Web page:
Barbara R. Rossing, The Rapture Exposed: The Message of Hope in the Book of Revelation.
Boulder, CO: Westview Press, 2004.
212 pages.

The author believes that Christ will return, but is disturbed that the "Left Behind" fiction is based on an interpretation of the Bible which is also fiction. This method of interpreting end-times writings was invented less than two hundred years ago, but by now is the dominate American view of prophecy. "Sadly, what gets ‘left behind' by the Rapture plotline is the Bible itself." Because these chapters were originally gives as separate lectures, there is some redundancy in the book. Overall, however, it is well written.

Rossing decries the doomsday outlook that God plans to destroy this earth and there is nothing we can do about it. We should be stewards of this earth and not simply live in anticipation of escaping it. "The Bible's message is not that ‘God so loved the world that he sent World War III.' The message of Revelation for the Middle East is not that God plans to destroy the world with a bloody battle culminating in Jerusalem, but rather the vision and promise of New Jerusalem: the story of a shared city, with a tree of life and open gates to welcome all nations."

Rossing also asserts that, "The Bible would never allow the claim that the world ‘belongs' to the Antichrist!" The author asks how Christians should live if they know they are living in the end-times. Her conclusion is that, "The Left Behind novels completely reverse the early Christian understanding of how to live in the end-times." The novels were written for people who don't want to read Revelation, who instead want something easy and fun. Yet Rossing concludes that the deficiency of the theology on which this fiction is based does not seem to believe the Lamb has truly conquered or won the victory when he was slaughtered. "They preach the saving power of the blood of the Lamb in Jesus' crucifixion, but it is not quite enough saving power for them. They need Christ to come back again with some real power, not as a Lamb but as a roaring lion. Jesus has to return so he can finish up the job of conquering."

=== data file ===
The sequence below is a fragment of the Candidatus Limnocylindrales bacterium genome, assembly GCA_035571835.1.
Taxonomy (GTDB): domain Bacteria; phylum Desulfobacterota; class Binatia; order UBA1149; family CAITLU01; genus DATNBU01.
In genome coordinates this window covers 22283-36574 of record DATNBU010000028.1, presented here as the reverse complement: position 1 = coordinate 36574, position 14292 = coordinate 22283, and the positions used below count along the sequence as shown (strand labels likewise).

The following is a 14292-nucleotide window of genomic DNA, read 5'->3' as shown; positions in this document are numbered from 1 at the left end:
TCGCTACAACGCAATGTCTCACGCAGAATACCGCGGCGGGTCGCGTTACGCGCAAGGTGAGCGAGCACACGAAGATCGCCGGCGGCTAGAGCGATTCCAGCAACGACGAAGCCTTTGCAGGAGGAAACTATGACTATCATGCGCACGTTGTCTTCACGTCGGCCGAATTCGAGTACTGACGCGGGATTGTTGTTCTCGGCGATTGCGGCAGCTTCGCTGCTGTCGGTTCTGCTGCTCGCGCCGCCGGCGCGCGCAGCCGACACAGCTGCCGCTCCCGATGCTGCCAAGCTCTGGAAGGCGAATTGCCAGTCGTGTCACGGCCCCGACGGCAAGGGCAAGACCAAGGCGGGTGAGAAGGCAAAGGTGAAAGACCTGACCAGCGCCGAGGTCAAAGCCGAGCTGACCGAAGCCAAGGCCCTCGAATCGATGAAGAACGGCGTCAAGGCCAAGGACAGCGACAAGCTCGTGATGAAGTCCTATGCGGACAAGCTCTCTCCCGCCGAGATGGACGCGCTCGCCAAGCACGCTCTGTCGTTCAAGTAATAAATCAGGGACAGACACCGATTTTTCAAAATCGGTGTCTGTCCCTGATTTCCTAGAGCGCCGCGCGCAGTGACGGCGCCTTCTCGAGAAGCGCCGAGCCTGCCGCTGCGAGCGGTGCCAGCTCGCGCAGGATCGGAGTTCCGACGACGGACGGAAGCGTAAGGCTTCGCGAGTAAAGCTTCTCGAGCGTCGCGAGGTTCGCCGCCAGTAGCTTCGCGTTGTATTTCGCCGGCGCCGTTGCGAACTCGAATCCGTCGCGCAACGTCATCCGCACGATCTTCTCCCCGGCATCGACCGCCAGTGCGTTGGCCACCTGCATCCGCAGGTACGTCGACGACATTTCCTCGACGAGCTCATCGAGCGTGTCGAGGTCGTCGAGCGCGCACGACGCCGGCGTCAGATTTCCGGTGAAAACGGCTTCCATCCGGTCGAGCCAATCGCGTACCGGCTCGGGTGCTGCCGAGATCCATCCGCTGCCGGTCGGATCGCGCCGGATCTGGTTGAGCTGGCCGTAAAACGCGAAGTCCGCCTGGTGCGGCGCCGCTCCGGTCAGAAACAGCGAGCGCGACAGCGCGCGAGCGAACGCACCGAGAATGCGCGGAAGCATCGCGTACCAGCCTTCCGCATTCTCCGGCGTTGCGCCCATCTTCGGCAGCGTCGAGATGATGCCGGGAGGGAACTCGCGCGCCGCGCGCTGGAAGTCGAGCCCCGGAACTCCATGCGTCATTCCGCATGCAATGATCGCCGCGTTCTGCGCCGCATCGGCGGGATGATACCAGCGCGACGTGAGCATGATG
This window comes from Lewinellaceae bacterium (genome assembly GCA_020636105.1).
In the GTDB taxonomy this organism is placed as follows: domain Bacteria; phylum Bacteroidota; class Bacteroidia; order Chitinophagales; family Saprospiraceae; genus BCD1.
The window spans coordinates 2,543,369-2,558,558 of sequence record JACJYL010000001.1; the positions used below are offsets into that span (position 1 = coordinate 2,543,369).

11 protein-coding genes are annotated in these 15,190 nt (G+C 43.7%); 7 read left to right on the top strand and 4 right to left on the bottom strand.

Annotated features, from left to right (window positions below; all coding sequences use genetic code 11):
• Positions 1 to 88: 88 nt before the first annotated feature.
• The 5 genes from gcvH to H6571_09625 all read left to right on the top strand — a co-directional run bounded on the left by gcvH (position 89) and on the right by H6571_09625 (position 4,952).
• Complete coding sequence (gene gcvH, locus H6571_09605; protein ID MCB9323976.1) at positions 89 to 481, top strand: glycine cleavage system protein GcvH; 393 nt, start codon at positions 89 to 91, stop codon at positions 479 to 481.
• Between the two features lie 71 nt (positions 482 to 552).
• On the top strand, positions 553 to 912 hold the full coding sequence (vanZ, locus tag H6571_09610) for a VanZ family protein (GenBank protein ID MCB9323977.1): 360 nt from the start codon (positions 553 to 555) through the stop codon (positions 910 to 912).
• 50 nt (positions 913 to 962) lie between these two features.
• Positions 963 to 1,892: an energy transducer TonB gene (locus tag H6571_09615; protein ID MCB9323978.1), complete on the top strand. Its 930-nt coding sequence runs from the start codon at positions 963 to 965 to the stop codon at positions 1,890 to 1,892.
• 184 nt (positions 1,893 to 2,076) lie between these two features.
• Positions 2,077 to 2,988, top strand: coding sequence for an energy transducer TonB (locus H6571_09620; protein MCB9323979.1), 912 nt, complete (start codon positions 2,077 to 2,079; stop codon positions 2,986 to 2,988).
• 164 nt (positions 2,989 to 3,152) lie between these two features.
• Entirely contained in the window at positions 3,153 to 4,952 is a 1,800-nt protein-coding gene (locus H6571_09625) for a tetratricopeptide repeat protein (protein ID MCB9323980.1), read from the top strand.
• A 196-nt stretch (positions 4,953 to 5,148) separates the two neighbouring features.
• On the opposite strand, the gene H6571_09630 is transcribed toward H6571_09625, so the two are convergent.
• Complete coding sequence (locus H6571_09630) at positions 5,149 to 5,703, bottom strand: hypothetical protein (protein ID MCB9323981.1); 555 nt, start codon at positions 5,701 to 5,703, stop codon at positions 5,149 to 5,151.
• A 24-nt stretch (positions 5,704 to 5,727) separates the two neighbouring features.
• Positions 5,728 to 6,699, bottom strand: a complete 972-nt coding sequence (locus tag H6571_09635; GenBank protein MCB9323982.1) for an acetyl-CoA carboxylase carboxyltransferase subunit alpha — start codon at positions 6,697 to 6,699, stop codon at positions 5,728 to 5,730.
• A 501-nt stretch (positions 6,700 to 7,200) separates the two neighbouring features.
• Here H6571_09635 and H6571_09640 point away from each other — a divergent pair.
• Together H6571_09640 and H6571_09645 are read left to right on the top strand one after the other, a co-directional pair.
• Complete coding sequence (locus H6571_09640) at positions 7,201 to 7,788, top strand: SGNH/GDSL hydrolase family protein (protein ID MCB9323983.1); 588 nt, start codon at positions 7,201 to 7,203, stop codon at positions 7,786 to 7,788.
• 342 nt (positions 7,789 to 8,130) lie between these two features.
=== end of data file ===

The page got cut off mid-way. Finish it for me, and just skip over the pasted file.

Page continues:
The teaching that Christ would return twice was first seen in a vision by a fifteen year-old girl in 1830, then popularized by John Darby and imported to America through the Scofield Reference Bible. The whole concept of a future, seven-year tribulation hinges on three verses at the end of Daniel 9. Darby inserted a gap in this text, separating the first 69 weeks from the final week of seven years. "The fact is that not one single biblical passage lays out the dispensationalists' overarching chronology of Rapture followed by seven years of tribulation followed by Jesus' return to earth. They have to piece this grand narrative together like stringing clothes on a clothesline. There is not two-stage return of Christ in the Bible, no escapist Rapture from earth for born-again Christians."

Rossing's 1999 feminist commentary on Revelation, The Choice Between Two Cities, presents the key to the book as a political choice between Babylon and Jerusalem personified as a choice between two women— the whore and the bride. Much like the rhetoric concerning two women in Proverbs, Rossing sees revelation as an exhortation to right action. In making her case she leans too hard on pagan myths and overlooks the central character of Revelation — Jesus Christ. While this more recent book by her could be dismissed on the basis that its author is not a conservative theologian, it is all the more significant that with this book the author protests the mishandling of Scripture by "conservatives." Oswald T. Allis was right when he wrote 1936 that this popular, dispensational view of "conservatives" is as destructive to the faith as the higher criticism of liberal theology. Many who have rightly contented for the inerrancy and authority of Scripture are rebuked in this book for wrongly interpreting it.